The debt ceiling rhetoric is really building steam.
As we get closer and closer to the date when the debt rises above the debt ceiling, the guys on each side continue to ratchet the discourse.
Of course I don’t think that we’ll not raise the limit. And, even if we don’t, there is no way that we don’t pay our debt servicing. So this whole thing is a little silly.
But I like the debate and I like the discussion being had in the offices and the coffee houses and the dance studios.
When we have Obama claiming that he can’t guarantee that old people will get their Social Security check.
“I cannot guarantee that those checks go out on August third if we haven’t resolved this issue,” says Obama.
“There may simply not be the money in the coffers to do it,” said the President.
Interesting thins are gonna be said by the everyday people.
But, back to the discussion. I still don’t get the Left’s rallying cry that the rich “have to pay their fair share!”
There is a gap.
The United States brings in some amount of money. And the united States spends some other amount of money.
There is a difference between those two amounts of money; and right now, the bigger amount is the amount we spend.
We’re in debt and getting debt’ier.
All the talk ’round town is that we have to fix this problem pretty soon and the deadline that’s looming is the debt ceiling. Everyone is looking at August 2nd and working to build a plan by then.
In it’s simplest form, the debate is about narrowing the gap of the spending and the revenue.
How are we gonna do that?
Minnesota is closed.
As of 12:01 AM July 1, the state has shut down. A disagreement over how to balance the budget between the Democrat governor and the Republican Senate has caused a stalemate. Without a budget, the state government officially closed Friday morning. State parks, rest areas, road construction and other services were shuttered.
State employees were sent home.
The battle just got real for a whole bunch of people; a WHOLE bunch.
Posted in Economics, Economy, Elections 2012, Government, Politics: National, States Behaving Badly
Tagged Barack Obama, Budget, Deficit, Government Shutdown, Mark Dayton, Minnesota
The battle lines are drawn. On one side you have the conservatives demanding that we cut spending. The other; we have to raise taxes on the rich.
The battle? Well, the battle is the deficit.
So, who’s right, who’s wrong? Let’s check it out.
Like a drum beat in the background for nearly three years now we’ve heard that we need to pass stimulus bills to fund “shovel ready infrastructure” . Somehow we have left our roads and bridges in such disrepair that failure to raise taxes to spend money on their repair is simply…is simply…is simply too much for words.
That idea has always left me a little unsatisfied. I mean, how do we budget for and then pay for the repairs of bridges and roads normally? I mean, does it take a stimulus bill to pay for this maintenance?
Look, an asteroid shower hits roads and bridges Kentucky, I’m all for a spending bill that repairs those bridges and those roads. But the routine upkeep. That CAN’T require stimulus. Right?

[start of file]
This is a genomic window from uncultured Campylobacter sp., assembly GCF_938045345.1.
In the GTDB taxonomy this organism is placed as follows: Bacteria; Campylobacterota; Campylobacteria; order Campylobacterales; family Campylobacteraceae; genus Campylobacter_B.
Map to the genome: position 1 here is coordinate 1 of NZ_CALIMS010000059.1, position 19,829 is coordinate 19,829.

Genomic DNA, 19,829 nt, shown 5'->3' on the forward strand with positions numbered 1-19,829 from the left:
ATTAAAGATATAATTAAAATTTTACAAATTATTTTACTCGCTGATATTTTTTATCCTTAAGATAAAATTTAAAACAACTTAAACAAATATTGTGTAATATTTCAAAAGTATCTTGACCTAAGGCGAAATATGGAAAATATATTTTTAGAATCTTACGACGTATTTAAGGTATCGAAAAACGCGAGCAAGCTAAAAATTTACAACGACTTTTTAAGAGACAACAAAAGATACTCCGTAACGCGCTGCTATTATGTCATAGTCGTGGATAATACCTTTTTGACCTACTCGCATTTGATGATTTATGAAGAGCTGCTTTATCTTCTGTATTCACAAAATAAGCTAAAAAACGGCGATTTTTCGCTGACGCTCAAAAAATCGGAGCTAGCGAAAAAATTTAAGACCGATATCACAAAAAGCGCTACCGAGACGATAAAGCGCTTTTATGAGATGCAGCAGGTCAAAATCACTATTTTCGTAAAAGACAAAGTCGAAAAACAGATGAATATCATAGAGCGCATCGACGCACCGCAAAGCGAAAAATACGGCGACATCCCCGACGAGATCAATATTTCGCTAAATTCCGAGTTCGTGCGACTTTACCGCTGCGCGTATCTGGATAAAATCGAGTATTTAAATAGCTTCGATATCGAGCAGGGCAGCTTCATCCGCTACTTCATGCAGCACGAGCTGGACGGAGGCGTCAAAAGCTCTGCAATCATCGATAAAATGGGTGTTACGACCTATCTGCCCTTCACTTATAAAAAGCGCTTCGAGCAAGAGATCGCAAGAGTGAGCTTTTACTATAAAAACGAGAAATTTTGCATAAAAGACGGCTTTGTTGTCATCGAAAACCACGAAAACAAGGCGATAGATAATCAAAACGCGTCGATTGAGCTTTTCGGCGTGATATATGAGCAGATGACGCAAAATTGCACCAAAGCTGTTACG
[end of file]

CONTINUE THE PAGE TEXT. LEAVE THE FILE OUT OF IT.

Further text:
Why, yes it can:
Federal highway programs are funded not from general tax revenue but from various highway user taxes, mostly the federal tax on gasoline and diesel fuel. Legally, all those monies constitute the source of funding for the Highway Trust Fund. When Congress decides on spending for highways (and since the Reagan era, for mass transit), the dollars are supposed to come from this Trust Fund.
What the appropriations committees used to do was to approve funding for those purposes that was less than the user-tax revenues coming in. That meant federal revenues for surface transportation exceeded federal spending in that area, which made the overall budget deficit look smaller than it really was—and was manifestly unfair to the highway users who were paying the bills.
See, they tax us on usage–which is AS IT SHOULD BE- for the infrastructure that we use. Then they don’t use that money to keep the infrastructure up. Then they claim that we need to pass massive stimulus bills to fix the infrastructure that they didn’t fix with the money they spent somewhere else.
The guys in Greensboro are back at it.
Today they’re discussing the tax situation as we get closer and closer to December 31st. That’s the date, of course, that the “Bush Tax Cuts” are set to expire.
Everyone I know of agrees that we need to make permanent those cuts to folks making less than $250,000 a year. The question is what to do with the folks making more than that.
Didja know that politicians have been lying to us for years now?!?
What they call one thing you and I would call another.
And because they use words differently than the rest of us, they have been able to shape how we think about the things they are talking about.
I am a new comer to politics. And economics. While it’s true that I’ve always resonated with Republicans and Conservatives, I’ve never really been all that serious about it.
This has been true all the way through Bush vs. Gore; I just really didn’t care.
I guess marriage, home ownership and parenthood will do that to ya huh?
With that said, I’ve never really understood the trade deficit. Am guessing many others don’t either.